For kidney cancer, various targeted therapy drugs are now sometimes prescribed. In particular, those of immunotherapy (such as interleukin 2) that act against cancer cells.
Another new and very important family of treatments: anti-angiogenic drugs can be prescribed to patients with kidney cancer metastases. However, kidney cancer is diagnosed at a metastatic stage in about 30% of cases.Until now, when there was metastasis, the treatment was surgical. Metastasis was removed by surgery when possible or, in the case of multiple metastases, by immunotherapy (interleukin or interferon alfa). It was the only reference treatment for metastatic kidney cancer. Anti-angiogenic drugs against kidney cancer.
Anti-angiogenic drugs are called sorafenib, sunitinib, axitinib, pazopanib or bevacizumab. Or alternatively temsirolimus or everolimus. They have the effect of "cutting the food" of the tumor by blocking angiogenesis, that is to say by blocking the formation of new blood vessels that form to feed (irrigate) the cancerous tumor.
These treatments, by blocking the neo-vessels, have for objective: the destruction of the metastases, for lack of irrigation.
These treatments are not without drawbacks:
- high blood pressure,
- foot-hand syndrome (desquamation in the palms)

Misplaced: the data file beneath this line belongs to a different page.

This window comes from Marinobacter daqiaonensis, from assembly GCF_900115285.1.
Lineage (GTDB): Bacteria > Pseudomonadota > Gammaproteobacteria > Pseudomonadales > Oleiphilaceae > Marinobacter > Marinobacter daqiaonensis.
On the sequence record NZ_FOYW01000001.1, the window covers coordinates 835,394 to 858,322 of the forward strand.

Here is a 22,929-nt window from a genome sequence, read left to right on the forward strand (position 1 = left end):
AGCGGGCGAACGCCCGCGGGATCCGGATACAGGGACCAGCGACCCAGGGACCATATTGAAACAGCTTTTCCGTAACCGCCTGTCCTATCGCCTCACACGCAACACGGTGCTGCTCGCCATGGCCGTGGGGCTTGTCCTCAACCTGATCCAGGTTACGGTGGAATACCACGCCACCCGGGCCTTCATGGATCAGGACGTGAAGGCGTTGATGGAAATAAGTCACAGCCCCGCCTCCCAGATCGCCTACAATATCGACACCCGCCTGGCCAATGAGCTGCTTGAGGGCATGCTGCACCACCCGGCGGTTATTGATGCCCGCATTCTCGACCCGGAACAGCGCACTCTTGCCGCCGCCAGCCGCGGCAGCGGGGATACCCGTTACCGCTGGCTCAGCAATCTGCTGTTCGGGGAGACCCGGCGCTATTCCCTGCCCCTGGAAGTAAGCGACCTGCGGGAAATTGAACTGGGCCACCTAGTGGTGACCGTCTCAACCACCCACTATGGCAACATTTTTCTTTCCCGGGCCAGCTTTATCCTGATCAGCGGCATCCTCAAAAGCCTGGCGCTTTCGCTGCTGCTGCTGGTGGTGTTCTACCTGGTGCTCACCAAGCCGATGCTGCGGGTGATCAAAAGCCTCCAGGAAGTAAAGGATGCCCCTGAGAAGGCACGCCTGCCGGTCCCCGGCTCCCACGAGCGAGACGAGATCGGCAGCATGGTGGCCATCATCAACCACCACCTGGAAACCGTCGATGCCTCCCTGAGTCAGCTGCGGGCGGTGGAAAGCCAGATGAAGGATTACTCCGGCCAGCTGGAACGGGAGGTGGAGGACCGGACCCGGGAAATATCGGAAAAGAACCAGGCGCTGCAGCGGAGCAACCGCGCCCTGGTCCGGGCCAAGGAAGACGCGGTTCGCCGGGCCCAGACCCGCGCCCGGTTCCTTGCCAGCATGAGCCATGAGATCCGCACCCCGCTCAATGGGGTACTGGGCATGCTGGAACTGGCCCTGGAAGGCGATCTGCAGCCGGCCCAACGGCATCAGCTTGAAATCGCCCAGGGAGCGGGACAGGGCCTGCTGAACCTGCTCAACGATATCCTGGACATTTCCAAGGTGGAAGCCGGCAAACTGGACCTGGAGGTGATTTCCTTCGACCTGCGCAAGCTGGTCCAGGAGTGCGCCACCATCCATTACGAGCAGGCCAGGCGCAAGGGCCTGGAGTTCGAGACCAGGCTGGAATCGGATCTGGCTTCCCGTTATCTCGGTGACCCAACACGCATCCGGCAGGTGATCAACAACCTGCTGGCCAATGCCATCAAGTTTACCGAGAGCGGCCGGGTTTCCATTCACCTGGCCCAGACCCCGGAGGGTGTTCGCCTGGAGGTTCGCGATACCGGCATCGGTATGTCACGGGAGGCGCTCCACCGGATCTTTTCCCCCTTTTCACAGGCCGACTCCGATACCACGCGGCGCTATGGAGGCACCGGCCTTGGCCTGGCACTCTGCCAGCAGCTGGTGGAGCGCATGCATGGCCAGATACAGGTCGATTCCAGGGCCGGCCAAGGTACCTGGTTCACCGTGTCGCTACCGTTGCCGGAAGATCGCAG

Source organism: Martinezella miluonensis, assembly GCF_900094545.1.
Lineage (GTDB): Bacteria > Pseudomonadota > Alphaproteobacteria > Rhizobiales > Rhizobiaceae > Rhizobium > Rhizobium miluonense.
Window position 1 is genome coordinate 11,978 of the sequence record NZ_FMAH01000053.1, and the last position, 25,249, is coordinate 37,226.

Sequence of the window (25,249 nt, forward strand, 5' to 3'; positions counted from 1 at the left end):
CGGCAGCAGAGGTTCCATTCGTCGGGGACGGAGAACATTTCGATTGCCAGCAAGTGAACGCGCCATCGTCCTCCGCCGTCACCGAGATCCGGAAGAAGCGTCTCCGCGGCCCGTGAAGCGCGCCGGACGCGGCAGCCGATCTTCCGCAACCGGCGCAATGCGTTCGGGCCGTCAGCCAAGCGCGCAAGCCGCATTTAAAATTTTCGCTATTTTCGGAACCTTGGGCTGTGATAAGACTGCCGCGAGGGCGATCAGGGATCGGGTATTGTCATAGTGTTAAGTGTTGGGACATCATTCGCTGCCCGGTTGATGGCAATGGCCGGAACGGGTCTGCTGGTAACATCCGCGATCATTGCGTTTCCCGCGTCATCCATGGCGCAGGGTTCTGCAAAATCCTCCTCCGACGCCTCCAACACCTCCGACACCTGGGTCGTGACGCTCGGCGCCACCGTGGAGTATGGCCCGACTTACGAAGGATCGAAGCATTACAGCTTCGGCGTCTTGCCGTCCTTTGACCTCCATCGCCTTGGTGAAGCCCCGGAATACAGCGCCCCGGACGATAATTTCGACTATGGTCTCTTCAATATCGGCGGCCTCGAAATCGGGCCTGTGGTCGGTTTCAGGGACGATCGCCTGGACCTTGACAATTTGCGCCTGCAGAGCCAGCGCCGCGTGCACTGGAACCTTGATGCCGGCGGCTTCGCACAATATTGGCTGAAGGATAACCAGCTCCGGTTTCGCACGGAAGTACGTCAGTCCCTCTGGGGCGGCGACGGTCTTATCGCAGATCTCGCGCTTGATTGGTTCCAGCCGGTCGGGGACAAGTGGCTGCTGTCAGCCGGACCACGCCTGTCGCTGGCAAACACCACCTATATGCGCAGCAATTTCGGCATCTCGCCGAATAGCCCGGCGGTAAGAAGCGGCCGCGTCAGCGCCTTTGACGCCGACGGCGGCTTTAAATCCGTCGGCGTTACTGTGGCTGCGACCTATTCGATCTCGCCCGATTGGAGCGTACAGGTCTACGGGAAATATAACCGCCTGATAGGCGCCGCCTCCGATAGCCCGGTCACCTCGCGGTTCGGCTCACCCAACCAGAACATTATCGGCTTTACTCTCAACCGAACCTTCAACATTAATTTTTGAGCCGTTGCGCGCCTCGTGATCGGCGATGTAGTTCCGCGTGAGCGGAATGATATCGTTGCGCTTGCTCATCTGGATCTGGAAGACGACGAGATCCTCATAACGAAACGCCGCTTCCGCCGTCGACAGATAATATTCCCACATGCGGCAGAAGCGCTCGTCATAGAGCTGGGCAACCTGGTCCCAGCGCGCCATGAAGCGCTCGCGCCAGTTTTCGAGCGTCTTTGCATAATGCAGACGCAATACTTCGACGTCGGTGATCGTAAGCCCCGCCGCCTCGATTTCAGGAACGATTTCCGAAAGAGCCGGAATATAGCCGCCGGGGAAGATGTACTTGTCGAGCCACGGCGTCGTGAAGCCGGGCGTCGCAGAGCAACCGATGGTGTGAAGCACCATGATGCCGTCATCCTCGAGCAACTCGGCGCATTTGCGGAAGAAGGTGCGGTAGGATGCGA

- gastric and intestinal disorders.
These drugs are given by infusion or injection under the skin, or can be taken in tablets for some.
These drugs are not active on all kidney cancers. Among the four subgroups of clear cell kidney cancers, these anti-angiogenic agents are effective on two sub types, which are effective on one of them, and not effective on another.
Other immunotherapy treatments are also being used in advanced kidney cancer. Example: work with new drugs is conducted to prevent proteins from blocking, or to curb the immune defense response as unfortunately do PD-1 proteins on the surface of some lymphocytes ... Using a PD blocking drug -1, the immune defense system acts much better. And quite encouraging results have been recorded in therapeutic trials with nivolumab.
Check out this short video in which Professor Benoît Beuselinck, doctor oncologist, insists on a better targeting of
new drugs, knowing that tumor analysis can tell which type of anti-angiogenic drug is effective ... or not. Interview given on the occasion of the National Mobilization Against Kidney Cancer (2016).
In video: expert interview on targeted treatments for kidney cancer
Kidney cancer accounts for about 3% of all cancers. Interview with Professor Benoït Beuselinck, oncology doctor, on the concert fight against kidney cancer and the progress of research on this subject.You want to react, to give your testimony or to ask a question? See you in our FORUMS Cancer or A doctor answers you!